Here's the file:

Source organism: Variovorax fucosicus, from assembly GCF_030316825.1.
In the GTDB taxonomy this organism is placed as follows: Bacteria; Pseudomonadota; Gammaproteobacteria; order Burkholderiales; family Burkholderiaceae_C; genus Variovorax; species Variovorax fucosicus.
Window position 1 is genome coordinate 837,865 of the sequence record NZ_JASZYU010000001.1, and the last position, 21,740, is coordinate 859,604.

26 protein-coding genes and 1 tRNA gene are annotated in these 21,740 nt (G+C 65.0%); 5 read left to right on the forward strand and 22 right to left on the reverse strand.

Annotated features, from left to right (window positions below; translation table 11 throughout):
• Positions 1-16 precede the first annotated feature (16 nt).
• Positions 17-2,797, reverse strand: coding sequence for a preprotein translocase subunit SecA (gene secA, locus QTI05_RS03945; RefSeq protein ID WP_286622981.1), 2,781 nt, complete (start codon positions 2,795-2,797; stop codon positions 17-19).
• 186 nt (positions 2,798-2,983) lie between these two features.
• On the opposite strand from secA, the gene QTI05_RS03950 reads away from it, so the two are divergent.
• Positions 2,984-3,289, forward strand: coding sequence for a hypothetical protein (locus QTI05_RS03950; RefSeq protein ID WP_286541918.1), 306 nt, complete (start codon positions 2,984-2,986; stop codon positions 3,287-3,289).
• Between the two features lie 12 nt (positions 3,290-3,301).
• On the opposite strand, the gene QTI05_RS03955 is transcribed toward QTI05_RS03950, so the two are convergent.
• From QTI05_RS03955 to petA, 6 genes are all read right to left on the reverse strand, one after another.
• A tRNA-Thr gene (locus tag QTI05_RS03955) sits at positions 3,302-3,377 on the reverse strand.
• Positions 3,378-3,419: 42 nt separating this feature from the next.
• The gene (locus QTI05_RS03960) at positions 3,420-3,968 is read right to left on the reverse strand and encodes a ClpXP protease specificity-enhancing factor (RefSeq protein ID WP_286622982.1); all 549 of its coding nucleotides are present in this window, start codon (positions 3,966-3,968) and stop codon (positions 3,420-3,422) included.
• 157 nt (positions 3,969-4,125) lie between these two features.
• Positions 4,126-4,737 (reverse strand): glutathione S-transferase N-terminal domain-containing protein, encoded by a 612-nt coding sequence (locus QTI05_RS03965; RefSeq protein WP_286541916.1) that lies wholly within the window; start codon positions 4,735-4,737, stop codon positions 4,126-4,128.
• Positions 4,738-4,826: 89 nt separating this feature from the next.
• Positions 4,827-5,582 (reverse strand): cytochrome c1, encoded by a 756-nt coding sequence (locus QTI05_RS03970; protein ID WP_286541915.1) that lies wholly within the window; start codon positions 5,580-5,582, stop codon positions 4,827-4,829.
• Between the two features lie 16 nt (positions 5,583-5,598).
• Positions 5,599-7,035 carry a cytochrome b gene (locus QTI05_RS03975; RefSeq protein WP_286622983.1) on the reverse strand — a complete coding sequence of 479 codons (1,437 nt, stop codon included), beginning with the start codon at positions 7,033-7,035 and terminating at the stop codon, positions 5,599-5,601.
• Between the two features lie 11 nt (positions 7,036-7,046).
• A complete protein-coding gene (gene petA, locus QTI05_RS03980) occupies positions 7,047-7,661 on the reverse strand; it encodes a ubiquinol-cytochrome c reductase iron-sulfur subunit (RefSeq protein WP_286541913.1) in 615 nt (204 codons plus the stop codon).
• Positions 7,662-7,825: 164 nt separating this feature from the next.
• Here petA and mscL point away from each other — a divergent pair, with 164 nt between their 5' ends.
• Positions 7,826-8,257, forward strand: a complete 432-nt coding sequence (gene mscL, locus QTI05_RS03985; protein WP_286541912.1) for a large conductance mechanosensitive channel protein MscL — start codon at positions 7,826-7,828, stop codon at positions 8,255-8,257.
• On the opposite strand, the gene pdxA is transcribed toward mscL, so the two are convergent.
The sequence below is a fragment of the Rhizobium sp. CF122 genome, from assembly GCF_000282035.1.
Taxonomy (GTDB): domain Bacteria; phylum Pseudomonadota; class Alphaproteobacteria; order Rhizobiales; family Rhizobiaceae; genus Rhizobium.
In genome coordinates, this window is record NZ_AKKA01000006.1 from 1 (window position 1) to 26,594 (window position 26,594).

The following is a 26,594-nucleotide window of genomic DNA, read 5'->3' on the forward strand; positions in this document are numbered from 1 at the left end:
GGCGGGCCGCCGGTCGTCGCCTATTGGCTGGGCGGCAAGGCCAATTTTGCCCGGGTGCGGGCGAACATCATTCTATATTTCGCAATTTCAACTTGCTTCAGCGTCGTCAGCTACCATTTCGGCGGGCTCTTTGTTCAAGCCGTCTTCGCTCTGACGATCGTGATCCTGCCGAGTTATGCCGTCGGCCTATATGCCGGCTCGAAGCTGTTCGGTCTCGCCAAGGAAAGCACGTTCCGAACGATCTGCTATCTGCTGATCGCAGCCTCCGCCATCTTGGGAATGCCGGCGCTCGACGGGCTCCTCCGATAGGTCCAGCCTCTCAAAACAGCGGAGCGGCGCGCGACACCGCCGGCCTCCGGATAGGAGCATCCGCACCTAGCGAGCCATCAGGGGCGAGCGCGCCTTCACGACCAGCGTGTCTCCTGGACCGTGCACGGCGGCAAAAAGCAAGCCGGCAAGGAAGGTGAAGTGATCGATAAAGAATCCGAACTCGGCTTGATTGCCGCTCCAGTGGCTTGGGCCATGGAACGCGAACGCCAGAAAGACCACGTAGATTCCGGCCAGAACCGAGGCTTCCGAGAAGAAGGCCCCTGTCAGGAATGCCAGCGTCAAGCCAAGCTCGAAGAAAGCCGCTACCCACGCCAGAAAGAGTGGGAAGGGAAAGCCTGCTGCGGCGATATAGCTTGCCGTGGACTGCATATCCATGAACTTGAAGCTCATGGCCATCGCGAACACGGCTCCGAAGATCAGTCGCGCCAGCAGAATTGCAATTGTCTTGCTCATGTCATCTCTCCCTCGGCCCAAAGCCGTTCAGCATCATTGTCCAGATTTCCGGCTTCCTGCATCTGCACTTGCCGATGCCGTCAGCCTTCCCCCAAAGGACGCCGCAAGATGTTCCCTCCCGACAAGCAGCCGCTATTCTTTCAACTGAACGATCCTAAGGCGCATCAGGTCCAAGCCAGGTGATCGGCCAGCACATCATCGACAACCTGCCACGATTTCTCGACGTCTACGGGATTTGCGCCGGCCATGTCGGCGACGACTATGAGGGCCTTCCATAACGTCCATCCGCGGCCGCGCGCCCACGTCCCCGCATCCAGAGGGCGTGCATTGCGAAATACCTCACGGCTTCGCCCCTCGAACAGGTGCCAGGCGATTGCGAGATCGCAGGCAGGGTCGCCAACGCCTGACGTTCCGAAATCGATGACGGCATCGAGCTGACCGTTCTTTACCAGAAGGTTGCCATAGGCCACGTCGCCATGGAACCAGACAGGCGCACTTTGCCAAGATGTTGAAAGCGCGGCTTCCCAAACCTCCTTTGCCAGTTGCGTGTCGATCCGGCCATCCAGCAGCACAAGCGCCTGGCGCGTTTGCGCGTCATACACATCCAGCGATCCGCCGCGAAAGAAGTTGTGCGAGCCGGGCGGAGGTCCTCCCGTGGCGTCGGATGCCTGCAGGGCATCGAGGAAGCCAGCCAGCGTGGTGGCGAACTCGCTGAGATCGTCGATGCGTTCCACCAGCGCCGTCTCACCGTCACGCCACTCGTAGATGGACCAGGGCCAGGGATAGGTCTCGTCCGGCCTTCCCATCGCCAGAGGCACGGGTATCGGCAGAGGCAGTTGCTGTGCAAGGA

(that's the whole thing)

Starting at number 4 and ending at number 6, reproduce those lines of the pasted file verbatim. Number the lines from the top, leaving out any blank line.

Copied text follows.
26 protein-coding genes and 1 tRNA gene are annotated in these 21,740 nt (G+C 65.0%); 5 read left to right on the forward strand and 22 right to left on the reverse strand.

Annotated features, from left to right (window positions below; translation table 11 throughout):
• Positions 1-16 precede the first annotated feature (16 nt).